• It has been observed that the understanding of the Armed Forces and its structures is not to the desired extent in the media. Reporters are often unable to distinguish between the Army and the Central Armed Police Forces. Moreover, the media is also required to make the masses aware of hybrid warfare and grey- zone conflicts. As such, the Army Welfare Education Society may establish an an institute for journalism as it has done for medicine, technology, managment, etc., focussing especially on Defence Journalism.
  • The Indian government needs to publicly put forth its views on issues and the rationale behind actions taken, to counter malicious propaganda. A dedicated page on MyGov.in or something similar to the Chinese White Paper could be deliberated upon. It should be multi-lingual containing, inter alia, Arabic, French, and Mandarin versions.
  • India needs country-specific, counter-propaganda teams. Such a team should necessarily consist of, among others, law, history, and defence experts to counter disparate aspects of the war of narratives.
  • India should also institute country-specific, vulnerability-study teams to understand the fault-lines of the country and novel ways of exploiting it. For targetting Pakistan economically, for eg, India could identify where Pakistan gets maximum foreign remittances from, and direct Indian human-capital there.
  • India needs to co-opt the citizenry as part of full-spectrum preparedness in the fight against hybrid warfare. One way of doing this is by introducing defence- and security-related aspects in the academic curriculum of schools and higher educational institutions. The youth of the country needs to understand how hybrid warfare seeks to introduce societal and communal disharmony by means of sock-puppets, fake news, deepfakes, and so forth.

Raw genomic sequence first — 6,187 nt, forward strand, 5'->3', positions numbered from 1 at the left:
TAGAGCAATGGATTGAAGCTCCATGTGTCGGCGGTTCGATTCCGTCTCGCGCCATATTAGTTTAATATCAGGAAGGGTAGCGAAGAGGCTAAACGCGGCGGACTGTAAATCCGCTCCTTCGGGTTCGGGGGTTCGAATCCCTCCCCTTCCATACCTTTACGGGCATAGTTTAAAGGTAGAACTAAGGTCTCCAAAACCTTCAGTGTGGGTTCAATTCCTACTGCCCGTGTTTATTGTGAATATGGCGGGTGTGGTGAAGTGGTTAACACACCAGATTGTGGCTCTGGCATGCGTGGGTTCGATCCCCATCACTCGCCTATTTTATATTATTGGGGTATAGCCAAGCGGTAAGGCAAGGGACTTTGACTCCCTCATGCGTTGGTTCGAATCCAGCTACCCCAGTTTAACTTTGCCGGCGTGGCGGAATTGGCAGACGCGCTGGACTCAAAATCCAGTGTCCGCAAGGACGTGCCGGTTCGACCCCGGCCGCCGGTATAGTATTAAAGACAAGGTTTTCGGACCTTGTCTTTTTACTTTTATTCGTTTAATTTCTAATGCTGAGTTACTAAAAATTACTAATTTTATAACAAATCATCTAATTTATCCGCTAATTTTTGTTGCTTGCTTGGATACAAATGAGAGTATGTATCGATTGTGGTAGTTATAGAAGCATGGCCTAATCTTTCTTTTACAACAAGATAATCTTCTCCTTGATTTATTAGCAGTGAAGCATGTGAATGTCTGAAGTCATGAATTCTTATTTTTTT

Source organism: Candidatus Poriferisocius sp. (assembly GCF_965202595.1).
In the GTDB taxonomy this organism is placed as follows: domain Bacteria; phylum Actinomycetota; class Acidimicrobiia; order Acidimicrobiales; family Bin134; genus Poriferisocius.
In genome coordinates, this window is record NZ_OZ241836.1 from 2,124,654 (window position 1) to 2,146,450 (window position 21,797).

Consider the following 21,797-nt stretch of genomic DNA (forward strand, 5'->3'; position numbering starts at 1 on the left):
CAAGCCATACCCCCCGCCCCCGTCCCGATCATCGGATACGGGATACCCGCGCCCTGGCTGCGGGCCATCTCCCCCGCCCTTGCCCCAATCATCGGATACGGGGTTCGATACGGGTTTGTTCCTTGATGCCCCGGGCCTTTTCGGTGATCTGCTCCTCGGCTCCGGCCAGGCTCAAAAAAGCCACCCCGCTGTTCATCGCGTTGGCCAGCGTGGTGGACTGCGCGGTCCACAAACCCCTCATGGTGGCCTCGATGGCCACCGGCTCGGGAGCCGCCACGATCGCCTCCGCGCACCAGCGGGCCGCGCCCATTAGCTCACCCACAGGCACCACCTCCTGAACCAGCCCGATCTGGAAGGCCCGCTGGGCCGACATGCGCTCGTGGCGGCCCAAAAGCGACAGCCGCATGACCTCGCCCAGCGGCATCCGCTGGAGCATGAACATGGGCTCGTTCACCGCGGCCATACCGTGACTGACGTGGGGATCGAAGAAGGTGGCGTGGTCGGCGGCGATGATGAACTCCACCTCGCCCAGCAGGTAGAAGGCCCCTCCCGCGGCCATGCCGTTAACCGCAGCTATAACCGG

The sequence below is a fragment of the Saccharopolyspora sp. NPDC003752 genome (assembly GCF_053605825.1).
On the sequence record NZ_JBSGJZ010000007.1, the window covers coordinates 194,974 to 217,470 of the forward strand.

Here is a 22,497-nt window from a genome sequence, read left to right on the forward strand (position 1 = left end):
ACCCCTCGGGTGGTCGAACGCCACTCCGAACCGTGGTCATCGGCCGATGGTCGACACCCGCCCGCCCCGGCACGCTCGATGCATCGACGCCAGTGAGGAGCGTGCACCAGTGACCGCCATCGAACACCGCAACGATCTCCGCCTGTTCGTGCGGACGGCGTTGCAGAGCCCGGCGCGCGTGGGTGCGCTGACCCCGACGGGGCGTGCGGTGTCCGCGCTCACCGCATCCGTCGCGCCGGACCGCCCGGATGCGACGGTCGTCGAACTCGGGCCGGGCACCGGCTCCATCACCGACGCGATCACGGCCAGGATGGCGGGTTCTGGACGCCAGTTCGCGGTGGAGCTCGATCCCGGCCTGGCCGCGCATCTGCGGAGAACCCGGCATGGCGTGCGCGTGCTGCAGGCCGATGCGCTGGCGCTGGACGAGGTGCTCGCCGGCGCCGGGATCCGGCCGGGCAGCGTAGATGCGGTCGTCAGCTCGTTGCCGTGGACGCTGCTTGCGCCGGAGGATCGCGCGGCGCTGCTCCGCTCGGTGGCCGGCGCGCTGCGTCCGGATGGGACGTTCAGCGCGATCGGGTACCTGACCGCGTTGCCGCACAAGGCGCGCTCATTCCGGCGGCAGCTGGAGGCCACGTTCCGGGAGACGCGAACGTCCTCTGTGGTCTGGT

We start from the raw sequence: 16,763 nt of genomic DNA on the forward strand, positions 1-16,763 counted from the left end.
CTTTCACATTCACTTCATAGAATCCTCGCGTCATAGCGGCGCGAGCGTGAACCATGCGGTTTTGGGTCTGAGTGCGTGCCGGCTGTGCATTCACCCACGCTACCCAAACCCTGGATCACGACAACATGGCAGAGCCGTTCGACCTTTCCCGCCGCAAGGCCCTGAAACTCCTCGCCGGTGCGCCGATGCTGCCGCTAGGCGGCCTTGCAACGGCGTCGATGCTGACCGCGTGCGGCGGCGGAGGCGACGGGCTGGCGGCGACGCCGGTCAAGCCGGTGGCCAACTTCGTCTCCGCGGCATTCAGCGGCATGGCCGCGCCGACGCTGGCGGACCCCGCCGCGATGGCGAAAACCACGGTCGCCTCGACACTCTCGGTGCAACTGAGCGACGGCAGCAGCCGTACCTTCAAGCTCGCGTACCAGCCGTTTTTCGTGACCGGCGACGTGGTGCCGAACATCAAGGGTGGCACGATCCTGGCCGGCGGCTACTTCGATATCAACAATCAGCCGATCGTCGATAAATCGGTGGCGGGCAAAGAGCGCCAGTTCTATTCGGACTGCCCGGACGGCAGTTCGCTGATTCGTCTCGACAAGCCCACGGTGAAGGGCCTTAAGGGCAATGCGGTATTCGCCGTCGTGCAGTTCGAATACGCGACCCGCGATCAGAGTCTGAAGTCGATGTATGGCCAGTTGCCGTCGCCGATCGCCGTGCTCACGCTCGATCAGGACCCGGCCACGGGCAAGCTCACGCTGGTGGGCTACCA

• The rise of threats in the grey zone necessitates the collaboration between think-tanks in the field of defence and security with not just experts from myriad fields such as medicine, technology, psychology, and law, but also students pursuing these fields. Students should be encouraged to analyse the security-situation of the country from the point-of-view of their respective fields.
  • India’s instruments of national power need to follow standardised and uniform terminology and maps. It is often seen that there is a lack of uniformity while referring to PoK /PoJK, Burma/Myanmar, and so forth. There is also lack of clarity on aspects such as which all countries India considers part of West Asia. As far as maps are concerned, the island territories of India are often not depicted. Additionally, some online software may be provided on MyGov.in or any other website with the facility of correcting incorrect representations of the Indian map which would help academics and researchers while using foreign sources in their work. It is necessary that there is consistency in sight and sound while countering propaganda.
  • Statistics, in terms of population, geography, revenue, etc. should clearly mention whether it includes territories of PoJK and CoJK.
  • The government needs to provide citable material pertaining to the history of contentious issues, wars, etc. so that the larger audience understands the Indian perspective. It should include videos, write-ups, etc. in both concise and detailed forms. Needless to say, the same should be multi-lingual, including Arabic and French. Influential Indian figures could share this material to ensure wider publicity.
  • The Army needs to improve its strategic communication by having an independent, professional team for the same. It can start by evaluating the difference in approach of its social-media strategy compared to that of the adversary.